Talented freshmen keep rolling in for Tide
Wednesday, September 21, 2011
Last season, a great deal of Alabama’s success could be credited to the play of freshmen Cory Whitsett and Bobby Wyatt, who played key roles in leading the Tide to a No. 4 position in the Golfweek/Sagarin College Rankings.
Whitsett was named a second team All-American, and both players entered the current season as preseason Golfweek All-Americans – Whitsett on the first team and Wyatt on the second team.
Once again in 2011-12, it appears coach Jay Seawell will rely on a pair of newcomers to keep the Tide’s success rolling.
It will be up to Justin Thomas and Tom Lovelady to fill the holes in the Tide’s lineup, one of which came about when Alabama’s No. 1 player, Bud Cauley, decided to bypass his senior year and turn professional.
“You don’t replace someone like Bud Cauley that easily,” Seawell said. “But these two young guys are really stepping up and so far have had a huge impact with our team.”
That definitely has been the case in the Tide’s first two tournaments of the season.
Thomas, who was among Golfweek’s preseason top 10 freshmen, began his college career with an impressive four-stroke victory at the Carpet Capital Classic, then finished 22nd at Olympia Fields last weekend.
Lovelady, listed as a freshman to watch by Golfweek in the preseason, has been consistently solid, tying for 21st at Carpet Capital and tying for 25th at Olympia Fields.
Their efforts helped lead Alabama to fourth-place finishes in both events against strong fields.
“Both of these young men have adjusted (to college) well,” Seawell said. “I’m proud of how they have handled themselves in tournaments and the maturity they’ve shown.”
Thomas, of Goshen, Ky., came to Alabama with plenty of credentials after a stellar junior career. So far, he hasn’t missed a beat in continuing that same path.
“Justin won a lot in junior golf, so he knows how to win,” Seawell said. “But I’ll say I was really impressed with the way he handled those last seven holes (on his way to a closing 65 at Carpet Capital). He showed a lot of maturity and didn’t get scared in the situation.”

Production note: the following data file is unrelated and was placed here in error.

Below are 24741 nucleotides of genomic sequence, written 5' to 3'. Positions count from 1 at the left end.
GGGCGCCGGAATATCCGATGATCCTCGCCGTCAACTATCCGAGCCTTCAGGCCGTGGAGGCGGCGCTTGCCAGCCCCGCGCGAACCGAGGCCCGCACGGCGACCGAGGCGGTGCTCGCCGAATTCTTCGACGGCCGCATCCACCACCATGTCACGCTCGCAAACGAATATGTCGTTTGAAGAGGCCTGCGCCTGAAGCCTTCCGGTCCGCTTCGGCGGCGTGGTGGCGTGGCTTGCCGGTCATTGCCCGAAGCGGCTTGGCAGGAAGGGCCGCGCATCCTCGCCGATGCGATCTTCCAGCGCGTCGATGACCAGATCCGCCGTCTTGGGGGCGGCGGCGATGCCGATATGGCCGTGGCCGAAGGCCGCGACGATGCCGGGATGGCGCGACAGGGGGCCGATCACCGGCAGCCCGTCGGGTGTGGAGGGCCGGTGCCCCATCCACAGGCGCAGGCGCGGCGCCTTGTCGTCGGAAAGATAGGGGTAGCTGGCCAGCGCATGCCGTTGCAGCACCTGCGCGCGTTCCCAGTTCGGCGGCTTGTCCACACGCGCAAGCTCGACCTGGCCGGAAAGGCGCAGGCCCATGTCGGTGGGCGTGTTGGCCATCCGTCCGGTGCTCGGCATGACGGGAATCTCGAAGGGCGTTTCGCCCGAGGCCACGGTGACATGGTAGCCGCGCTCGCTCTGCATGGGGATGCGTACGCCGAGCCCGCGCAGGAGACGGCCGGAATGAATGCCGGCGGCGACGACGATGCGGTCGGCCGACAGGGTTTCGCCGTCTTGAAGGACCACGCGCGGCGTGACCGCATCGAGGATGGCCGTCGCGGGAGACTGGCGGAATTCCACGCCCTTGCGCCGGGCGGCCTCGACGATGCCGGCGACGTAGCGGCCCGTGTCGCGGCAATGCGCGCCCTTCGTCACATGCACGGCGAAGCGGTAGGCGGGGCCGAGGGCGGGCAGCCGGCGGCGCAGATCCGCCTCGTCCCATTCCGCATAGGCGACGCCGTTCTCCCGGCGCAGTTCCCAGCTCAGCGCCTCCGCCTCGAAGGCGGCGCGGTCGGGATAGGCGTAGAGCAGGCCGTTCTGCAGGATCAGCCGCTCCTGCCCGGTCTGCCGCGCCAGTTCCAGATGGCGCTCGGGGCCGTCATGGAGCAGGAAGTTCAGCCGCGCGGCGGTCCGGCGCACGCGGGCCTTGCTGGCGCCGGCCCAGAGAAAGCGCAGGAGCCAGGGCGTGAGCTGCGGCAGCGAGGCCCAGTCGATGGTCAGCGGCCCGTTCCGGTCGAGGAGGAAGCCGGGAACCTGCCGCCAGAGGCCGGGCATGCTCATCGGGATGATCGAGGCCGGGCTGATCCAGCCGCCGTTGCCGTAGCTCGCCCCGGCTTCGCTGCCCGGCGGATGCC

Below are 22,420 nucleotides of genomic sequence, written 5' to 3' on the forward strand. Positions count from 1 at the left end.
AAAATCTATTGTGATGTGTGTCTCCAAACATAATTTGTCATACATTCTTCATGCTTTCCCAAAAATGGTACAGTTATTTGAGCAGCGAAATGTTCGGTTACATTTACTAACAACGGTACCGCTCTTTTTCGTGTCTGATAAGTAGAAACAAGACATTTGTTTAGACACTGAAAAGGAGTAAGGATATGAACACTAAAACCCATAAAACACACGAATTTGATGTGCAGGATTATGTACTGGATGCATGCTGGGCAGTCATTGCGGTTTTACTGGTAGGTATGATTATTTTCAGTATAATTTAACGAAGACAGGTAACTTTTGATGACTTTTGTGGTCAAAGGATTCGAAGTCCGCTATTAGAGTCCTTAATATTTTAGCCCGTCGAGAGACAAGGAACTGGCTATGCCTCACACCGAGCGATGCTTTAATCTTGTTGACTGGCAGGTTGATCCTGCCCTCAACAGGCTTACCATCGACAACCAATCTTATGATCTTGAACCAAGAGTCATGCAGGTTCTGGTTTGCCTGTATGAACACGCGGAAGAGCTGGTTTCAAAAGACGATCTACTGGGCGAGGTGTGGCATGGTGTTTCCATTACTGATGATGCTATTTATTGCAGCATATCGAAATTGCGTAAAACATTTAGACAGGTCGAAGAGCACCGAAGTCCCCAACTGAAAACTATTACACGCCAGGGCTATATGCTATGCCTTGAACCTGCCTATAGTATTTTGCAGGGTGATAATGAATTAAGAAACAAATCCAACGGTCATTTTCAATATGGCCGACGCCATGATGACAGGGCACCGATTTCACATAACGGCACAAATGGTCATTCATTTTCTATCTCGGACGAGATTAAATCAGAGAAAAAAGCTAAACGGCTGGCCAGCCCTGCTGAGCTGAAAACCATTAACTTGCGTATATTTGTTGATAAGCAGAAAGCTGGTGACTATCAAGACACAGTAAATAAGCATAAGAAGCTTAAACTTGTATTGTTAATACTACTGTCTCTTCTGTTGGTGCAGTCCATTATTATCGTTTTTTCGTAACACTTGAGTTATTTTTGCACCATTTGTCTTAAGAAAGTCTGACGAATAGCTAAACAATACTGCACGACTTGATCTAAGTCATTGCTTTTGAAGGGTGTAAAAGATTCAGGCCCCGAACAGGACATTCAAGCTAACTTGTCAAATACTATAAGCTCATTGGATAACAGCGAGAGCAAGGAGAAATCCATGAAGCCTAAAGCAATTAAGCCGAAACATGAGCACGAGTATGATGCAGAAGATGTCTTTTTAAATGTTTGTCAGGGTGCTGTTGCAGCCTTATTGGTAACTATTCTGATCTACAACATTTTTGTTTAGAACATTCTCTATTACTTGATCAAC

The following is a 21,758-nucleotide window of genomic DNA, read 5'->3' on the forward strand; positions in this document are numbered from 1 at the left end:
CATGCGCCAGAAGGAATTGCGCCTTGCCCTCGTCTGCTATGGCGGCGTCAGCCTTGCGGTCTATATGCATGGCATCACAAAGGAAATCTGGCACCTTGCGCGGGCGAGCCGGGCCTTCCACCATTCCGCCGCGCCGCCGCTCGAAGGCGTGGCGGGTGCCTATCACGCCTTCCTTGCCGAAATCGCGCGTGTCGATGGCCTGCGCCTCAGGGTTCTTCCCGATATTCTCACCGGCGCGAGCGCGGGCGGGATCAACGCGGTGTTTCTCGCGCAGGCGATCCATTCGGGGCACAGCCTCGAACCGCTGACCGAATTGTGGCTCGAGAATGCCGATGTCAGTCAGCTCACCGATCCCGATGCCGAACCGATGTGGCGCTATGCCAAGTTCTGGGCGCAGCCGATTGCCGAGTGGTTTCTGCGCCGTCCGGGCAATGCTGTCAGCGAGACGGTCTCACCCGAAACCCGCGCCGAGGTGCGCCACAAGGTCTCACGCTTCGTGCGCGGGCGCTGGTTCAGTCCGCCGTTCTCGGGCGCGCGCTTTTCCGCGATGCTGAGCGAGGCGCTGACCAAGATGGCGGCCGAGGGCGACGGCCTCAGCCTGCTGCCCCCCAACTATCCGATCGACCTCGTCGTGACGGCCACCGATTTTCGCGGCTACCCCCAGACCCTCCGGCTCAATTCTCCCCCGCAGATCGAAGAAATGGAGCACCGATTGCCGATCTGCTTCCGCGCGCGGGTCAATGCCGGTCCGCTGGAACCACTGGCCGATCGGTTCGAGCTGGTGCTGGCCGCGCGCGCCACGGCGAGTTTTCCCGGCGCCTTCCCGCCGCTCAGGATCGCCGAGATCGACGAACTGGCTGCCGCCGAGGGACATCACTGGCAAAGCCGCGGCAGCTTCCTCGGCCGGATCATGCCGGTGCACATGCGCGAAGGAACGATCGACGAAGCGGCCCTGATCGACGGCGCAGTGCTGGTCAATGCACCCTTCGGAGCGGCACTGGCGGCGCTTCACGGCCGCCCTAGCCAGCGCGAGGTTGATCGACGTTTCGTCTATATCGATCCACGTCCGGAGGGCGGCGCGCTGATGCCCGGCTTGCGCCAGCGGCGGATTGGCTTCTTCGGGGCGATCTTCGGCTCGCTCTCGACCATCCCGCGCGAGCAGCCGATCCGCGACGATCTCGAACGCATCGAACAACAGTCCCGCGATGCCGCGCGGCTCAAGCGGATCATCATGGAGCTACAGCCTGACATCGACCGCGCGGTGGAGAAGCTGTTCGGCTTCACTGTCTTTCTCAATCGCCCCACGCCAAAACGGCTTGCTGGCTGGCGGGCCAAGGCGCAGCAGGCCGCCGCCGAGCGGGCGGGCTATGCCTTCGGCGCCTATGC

Oddly enough, entering the college season, Thomas was not feeling overly confident in his game.
“I had a very mediocre summer – a lot of 10th-through-20th places,” he said. “I just wasn’t consistent, and it was kind of frustrating.”
He opened the summer with a T-11 at the Sunnehanna Amateur and had his only summer top 10 (T-10) at the Dogwood. He finished T-22 at the Southern Amateur, T-15 at Porter Cup and failed to qualify for the Sweet 16 match play at the Western Am. He lost in the round of 32 at the U.S. Amateur.
“Going into Carpet Capital, I was probably hitting it worse than I have in the last two years,” Thomas said. “So I really didn’t know what to expect, and I was starting to panic.
“Then, all of a sudden, it turned around. The first two days (71-70), I hit it well but missed a lot of 10- to 12-foot putts. Then the last day, especially the final nine, the putts started to fall.
“So to shoot 65 the last round (for a 10-under 206) and get a victory in my first college start is pretty cool. The lesson I’ve learned is not to put too much pressure on myself and just go play.”
Lovelady didn’t enter the season with as much fanfare as Thomas or a lot of other players in this year’s extremely talented freshman class.
Lovelady, from Birmingham, Ala., is pretty much a local recruit for the Tide. But that doesn’t mean Seawell isn’t high on his ability and potential.
“He didn’t get out there and play in as many big tournaments as some of the other young guys, but when he did, he was successful,” Seawell said. “His experience level is a little less, but he has handled the situation and the transition into college golf extremely well. He’s got great skills and is a really tough competitor.”
With Whitsett, Wyatt and senior Hunter Hamrick as three solid returning starters, and Thomas and Lovelady figuring to add some firepower, Alabama was Golfweek’s preseason No. 1 team.
“It’s nice to get that kind of recognition,” Seawell said, “but we still have to go out there and get the job done on the course.”
For the second year in a row, ’Bama has a pair of talented freshmen to help.
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